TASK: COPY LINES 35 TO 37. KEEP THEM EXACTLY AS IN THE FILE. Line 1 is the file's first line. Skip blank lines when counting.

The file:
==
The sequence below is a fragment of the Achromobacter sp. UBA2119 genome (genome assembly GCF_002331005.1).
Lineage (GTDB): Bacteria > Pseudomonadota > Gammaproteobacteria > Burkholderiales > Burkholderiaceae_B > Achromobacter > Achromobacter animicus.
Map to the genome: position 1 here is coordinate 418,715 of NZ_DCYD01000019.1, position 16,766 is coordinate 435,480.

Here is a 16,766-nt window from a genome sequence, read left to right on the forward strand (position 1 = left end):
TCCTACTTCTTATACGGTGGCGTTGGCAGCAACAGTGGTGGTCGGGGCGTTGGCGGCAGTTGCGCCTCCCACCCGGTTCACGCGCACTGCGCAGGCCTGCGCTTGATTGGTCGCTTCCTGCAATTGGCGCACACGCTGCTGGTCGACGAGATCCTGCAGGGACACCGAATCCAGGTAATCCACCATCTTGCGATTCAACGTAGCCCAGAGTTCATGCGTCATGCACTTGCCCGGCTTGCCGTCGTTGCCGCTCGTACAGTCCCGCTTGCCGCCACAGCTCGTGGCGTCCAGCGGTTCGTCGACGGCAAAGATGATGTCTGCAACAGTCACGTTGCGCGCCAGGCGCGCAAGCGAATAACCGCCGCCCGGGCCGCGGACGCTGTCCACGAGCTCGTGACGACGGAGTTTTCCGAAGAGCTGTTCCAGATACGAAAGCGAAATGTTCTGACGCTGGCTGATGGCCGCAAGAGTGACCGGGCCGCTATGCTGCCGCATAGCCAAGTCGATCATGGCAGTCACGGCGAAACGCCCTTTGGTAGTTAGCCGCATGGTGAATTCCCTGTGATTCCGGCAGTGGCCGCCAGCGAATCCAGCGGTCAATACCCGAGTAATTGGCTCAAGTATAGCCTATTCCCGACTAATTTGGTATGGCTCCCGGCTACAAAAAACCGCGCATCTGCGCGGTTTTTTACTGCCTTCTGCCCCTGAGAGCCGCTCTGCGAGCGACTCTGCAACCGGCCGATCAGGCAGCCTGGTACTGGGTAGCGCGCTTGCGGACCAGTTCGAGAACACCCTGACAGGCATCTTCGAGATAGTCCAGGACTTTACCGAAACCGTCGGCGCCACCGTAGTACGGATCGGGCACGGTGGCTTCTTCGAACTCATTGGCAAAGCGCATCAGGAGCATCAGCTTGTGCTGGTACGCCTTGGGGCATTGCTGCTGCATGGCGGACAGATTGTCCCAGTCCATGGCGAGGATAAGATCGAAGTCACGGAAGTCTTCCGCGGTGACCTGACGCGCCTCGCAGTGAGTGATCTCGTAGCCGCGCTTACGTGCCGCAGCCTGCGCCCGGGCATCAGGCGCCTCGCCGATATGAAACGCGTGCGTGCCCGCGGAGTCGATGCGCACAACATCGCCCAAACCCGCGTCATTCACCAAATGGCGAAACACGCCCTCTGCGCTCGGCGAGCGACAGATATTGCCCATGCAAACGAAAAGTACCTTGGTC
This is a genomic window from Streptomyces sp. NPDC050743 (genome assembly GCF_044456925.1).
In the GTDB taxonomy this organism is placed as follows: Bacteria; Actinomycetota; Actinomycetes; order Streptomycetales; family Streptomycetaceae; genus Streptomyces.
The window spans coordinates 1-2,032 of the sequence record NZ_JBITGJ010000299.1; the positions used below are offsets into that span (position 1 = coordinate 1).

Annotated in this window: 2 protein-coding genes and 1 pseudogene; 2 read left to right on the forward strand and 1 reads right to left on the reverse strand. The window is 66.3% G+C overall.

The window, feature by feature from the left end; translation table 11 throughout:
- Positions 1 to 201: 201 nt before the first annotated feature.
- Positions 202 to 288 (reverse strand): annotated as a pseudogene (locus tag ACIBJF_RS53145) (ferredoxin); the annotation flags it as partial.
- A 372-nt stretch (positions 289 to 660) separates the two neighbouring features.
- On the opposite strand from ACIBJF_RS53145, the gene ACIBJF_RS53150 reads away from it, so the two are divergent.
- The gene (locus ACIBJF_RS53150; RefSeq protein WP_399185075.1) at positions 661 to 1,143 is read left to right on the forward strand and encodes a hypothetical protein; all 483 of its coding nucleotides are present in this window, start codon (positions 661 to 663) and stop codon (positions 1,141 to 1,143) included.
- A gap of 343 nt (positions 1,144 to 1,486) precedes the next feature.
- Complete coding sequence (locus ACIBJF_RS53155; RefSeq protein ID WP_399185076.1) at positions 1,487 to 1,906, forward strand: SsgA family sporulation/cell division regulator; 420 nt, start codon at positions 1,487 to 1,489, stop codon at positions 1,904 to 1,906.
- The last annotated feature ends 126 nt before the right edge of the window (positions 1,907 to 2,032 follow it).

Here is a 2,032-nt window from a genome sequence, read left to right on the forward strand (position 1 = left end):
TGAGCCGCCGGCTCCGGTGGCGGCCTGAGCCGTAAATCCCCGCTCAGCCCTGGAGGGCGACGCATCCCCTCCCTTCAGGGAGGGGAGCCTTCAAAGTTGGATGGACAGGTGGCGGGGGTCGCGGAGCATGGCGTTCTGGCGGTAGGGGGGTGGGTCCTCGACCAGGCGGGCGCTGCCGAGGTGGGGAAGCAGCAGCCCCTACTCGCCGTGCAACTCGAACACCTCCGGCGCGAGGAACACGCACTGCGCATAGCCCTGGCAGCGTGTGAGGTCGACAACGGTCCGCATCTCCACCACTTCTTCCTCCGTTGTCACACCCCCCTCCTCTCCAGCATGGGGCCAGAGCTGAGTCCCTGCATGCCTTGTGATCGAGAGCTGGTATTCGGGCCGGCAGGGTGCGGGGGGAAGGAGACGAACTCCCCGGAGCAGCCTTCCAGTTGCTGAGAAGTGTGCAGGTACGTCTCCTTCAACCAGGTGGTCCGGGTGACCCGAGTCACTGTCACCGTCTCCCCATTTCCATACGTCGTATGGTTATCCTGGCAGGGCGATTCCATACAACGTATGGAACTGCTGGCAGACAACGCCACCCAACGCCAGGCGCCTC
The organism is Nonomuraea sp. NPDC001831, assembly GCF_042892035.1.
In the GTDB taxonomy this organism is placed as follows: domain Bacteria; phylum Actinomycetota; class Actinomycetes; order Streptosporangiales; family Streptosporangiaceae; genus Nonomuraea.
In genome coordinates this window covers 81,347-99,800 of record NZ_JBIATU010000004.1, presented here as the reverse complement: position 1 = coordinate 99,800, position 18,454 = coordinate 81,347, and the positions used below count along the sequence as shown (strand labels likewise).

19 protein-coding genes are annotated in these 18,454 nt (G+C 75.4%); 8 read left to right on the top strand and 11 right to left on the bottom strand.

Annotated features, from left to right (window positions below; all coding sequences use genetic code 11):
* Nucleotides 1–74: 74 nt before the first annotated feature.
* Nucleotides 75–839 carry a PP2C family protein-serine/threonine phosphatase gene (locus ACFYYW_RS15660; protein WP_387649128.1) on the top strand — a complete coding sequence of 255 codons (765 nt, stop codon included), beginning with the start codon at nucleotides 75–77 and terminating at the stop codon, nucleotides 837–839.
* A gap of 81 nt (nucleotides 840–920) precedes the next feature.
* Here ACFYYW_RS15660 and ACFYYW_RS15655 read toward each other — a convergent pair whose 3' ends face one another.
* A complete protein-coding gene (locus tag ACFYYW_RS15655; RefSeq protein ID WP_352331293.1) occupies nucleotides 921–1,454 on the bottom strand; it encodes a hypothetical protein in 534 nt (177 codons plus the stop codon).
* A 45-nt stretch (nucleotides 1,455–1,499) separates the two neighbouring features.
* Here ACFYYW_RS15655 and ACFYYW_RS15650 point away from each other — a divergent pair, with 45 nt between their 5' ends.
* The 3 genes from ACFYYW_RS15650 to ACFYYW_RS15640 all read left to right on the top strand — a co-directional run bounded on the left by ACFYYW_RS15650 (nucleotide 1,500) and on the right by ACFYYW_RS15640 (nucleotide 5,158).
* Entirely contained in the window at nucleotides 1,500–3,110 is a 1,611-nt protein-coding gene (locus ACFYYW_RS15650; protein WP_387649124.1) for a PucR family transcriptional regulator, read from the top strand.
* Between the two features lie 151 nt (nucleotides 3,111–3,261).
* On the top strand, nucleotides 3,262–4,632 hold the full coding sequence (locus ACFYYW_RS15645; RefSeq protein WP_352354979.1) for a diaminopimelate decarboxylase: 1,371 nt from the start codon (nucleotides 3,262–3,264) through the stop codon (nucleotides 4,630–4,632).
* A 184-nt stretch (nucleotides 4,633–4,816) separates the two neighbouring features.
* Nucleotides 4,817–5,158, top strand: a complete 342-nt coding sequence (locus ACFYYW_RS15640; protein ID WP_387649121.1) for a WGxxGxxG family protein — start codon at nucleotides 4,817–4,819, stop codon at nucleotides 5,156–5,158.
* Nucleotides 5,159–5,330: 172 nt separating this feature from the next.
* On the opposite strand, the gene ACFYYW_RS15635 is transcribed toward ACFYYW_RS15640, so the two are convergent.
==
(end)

* Between the two features lie 151 nt (nucleotides 3,111–3,261).
* On the top strand, nucleotides 3,262–4,632 hold the full coding sequence (locus ACFYYW_RS15645; RefSeq protein WP_352354979.1) for a diaminopimelate decarboxylase: 1,371 nt from the start codon (nucleotides 3,262–3,264) through the stop codon (nucleotides 4,630–4,632).
* A 184-nt stretch (nucleotides 4,633–4,816) separates the two neighbouring features.